Horror /  Drama
 

The Exorcism of Emily Rose

Distributed By: Sony Pictures


Reviewed by Melissa Minners

 

        
            When I first heard about this movie, I was skeptical.  Watch a movie about a failed exorcism that resulted in a young woman’s death?  I think not.  However, when faced with the choice of renting a movie that I had already seen, and trying something new, I decided to try something new.  So, my friends and I dimmed down the lights, got comfortable, and prepared to view this movie with open minds. 

            Emily Rose is from an extremely devout Catholic family.  She was the model student, earning herself a scholarship to a college away from her family and her parish.  While away at college, something happened and Emily Rose changed.  She began to experience visions, believing that she saw demonic presences among her.  She began to have seizures that left her contorted in the shape of a pretzel.

            The extreme violence of these episodes and the fact that prescribed medicines don’t even begin to touch the symptoms, lead Emily Rose to return to her home town.  Emily Rose seeks out her parish priest to exorcise what she believes to be a demonic presence from her ravaged body.  Father Moore’s efforts fail and she dies a short time later.  The priest is brought up on charges of negligent homicide.  A firm representing the Archdiocese selects a hard-core, no-nonsense lawyer who recently won an impossible murder trial to represent the Father Moore at trial.

            The very beginning of the movie is spooky enough to raise the hackles on the back of your neck.  It gives you a definite feeling that something ominous is looming about.  Whatever you believe about the scriptures, ghosts, possessions, demons, etc., this movie will have you wondering.  As you watch the story unfold and hear the testimony from both sides of this case, your beliefs are called into question.  Is Emily Rose suffering from psychotic epileptic episodes, or is she truly demonically possessed?  Is the lawyer someone who was once willing to sell herself to the devil who has since become redeemed?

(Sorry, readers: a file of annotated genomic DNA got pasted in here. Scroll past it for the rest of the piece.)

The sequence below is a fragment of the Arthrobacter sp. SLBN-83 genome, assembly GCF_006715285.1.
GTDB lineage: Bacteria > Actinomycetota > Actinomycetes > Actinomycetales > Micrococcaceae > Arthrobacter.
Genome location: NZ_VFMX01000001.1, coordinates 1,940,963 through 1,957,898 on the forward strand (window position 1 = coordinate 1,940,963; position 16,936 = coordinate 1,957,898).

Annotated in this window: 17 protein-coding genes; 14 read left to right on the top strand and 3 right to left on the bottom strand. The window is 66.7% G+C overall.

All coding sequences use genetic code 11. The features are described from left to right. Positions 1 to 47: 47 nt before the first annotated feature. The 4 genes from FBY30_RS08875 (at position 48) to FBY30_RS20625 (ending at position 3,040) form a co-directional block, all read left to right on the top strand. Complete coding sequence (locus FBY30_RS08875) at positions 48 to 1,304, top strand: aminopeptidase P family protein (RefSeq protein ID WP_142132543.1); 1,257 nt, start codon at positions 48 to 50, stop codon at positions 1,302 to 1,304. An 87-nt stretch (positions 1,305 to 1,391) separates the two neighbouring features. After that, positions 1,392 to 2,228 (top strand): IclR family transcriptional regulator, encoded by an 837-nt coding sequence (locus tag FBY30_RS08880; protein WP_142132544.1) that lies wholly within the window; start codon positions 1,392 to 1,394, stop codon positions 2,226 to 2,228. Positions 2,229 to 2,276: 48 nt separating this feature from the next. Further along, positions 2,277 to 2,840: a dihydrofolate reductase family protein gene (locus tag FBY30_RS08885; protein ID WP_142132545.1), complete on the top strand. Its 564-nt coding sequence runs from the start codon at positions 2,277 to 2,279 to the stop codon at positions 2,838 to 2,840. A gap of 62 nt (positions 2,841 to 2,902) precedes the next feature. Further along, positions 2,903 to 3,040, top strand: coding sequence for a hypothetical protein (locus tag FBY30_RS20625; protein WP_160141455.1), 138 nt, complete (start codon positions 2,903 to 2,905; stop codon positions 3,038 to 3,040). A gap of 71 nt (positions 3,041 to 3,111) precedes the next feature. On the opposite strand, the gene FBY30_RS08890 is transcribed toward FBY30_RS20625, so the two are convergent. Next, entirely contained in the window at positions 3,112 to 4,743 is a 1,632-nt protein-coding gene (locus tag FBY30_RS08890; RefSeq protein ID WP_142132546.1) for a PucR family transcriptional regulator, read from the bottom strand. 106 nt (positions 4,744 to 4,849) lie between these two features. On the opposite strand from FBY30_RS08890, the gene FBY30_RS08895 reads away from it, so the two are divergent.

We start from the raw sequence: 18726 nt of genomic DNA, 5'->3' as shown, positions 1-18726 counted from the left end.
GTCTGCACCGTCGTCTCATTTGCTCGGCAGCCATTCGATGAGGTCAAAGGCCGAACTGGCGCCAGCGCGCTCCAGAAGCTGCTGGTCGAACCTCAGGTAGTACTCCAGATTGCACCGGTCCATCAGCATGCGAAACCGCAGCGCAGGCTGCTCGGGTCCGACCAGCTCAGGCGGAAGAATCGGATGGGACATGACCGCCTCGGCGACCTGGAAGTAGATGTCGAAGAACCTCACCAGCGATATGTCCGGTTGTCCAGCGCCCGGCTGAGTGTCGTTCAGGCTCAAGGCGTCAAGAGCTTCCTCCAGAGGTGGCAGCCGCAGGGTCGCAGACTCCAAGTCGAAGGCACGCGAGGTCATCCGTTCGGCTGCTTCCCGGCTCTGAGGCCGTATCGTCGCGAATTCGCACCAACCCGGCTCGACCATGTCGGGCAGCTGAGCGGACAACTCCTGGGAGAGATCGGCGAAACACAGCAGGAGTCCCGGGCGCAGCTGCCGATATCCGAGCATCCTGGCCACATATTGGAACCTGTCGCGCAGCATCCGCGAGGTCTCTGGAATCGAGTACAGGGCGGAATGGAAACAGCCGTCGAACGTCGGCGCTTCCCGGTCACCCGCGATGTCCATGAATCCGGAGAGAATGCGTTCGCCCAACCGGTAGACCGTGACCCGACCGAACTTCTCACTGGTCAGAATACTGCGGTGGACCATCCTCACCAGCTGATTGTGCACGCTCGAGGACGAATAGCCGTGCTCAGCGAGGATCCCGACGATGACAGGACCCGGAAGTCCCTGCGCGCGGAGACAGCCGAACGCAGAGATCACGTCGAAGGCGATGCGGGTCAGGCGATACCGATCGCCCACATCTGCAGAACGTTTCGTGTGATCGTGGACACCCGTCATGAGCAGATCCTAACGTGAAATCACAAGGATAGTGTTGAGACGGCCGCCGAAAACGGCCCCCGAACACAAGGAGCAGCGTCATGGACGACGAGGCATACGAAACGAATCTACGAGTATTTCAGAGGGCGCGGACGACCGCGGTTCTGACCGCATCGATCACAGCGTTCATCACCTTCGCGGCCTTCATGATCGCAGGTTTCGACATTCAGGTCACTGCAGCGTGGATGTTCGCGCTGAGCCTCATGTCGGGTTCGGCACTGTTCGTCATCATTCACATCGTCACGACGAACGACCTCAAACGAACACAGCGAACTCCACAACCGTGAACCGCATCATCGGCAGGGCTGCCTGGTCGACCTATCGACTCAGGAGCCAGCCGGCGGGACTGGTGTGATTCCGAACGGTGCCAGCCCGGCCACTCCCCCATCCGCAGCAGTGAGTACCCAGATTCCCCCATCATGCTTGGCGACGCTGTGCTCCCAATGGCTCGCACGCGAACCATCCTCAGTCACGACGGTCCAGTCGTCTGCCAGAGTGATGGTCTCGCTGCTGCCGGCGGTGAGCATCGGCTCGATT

Having had some experience with the psychiatric community, I can accept the reasoning of the prosecution’s side which asserts that Emily Rose suffered from psychiatric problems.  However, my beliefs in Catholicism allow me to sympathize with the beliefs of the Rose family who truly believed that their daughter was possessed.  What made this story just a tad bit less believable were the strange incidents that occurred throughout the film at 3am – the so-called witching hour.  Although the scenes lent to the scariness of the movie, they also gave the movie more of a thriller feel rather than one of authenticity.  This bothered me, since the movie is supposed to be based on the novel, The Exorcism of Anneliese Michel by Dr. Felicitas Goodman, which discusses the life of a young German woman who suffered the same afflictions in the ‘70s.

            Regardless of your beliefs, The Exorcism of Emily Rose is a rather entertaining film.  Jennifer Carpenter’s performance as Emily Rose rivals that of Linda Blair’s Regan in The Exorcist.  Laura Linney’s performance as Erin Bruner, a lawyer torn by indecision and lack of faith, was wholly believable.  The darkness of the film lent to its “creepiness” and the special effects were very well-done.  The flashbacks in the film were cleverly placed and never overdone.  All-in-all, The Exorcism of Emily Rose is a movie that even a skeptic can enjoy.


 
 

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